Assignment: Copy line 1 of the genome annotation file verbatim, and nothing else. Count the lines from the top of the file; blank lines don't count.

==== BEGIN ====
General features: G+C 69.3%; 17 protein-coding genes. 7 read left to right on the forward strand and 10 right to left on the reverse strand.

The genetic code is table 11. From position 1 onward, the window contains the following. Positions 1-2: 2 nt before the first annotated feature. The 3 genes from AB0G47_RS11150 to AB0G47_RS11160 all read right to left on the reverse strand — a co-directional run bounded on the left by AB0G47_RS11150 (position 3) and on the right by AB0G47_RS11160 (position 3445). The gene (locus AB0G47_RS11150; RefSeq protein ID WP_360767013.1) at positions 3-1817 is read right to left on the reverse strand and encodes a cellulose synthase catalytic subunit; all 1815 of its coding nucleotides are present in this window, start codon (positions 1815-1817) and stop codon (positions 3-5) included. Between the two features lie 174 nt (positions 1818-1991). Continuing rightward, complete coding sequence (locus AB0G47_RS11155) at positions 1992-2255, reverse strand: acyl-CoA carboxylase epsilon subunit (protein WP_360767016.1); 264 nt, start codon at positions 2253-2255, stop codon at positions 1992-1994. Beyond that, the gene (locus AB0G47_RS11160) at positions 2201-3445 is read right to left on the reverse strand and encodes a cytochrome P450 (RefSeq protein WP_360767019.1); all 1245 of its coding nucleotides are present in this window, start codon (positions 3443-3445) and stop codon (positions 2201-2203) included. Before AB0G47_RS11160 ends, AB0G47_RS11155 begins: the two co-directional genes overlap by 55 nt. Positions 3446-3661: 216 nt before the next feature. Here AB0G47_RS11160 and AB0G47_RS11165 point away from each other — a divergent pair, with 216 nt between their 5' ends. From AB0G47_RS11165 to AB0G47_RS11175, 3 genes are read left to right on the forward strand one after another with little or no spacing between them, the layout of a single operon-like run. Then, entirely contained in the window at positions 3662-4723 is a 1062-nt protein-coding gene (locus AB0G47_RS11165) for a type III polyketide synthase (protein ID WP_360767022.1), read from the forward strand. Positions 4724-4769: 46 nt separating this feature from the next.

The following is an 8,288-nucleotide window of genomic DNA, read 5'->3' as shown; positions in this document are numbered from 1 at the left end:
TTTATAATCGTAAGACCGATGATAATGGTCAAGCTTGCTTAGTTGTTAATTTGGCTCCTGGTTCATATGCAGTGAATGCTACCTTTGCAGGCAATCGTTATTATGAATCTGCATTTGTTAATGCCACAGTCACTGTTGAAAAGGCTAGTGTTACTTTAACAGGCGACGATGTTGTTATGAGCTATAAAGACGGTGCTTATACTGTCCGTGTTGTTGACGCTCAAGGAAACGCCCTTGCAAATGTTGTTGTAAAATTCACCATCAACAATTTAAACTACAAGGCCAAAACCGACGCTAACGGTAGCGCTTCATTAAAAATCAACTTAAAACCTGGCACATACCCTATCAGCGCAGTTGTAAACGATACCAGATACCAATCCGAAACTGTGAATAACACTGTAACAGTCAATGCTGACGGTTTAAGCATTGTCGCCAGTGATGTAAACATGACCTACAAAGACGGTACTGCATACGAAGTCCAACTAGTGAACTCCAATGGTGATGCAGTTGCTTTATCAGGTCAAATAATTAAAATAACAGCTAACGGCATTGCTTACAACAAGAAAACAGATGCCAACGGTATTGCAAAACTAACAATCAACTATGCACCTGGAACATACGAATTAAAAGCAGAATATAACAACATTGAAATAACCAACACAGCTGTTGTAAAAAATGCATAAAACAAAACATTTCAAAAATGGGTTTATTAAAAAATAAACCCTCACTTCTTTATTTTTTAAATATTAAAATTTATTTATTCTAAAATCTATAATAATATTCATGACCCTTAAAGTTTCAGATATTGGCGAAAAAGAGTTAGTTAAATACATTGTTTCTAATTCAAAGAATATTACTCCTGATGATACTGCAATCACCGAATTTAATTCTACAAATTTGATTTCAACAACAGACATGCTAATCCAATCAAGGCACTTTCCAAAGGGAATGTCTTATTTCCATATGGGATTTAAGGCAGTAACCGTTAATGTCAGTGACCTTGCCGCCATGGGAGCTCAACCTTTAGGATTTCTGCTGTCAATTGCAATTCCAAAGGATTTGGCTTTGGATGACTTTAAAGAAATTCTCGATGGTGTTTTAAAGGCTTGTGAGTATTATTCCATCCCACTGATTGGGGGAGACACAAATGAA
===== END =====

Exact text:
General features: G+C 69.3%; 17 protein-coding genes. 7 read left to right on the forward strand and 10 right to left on the reverse strand.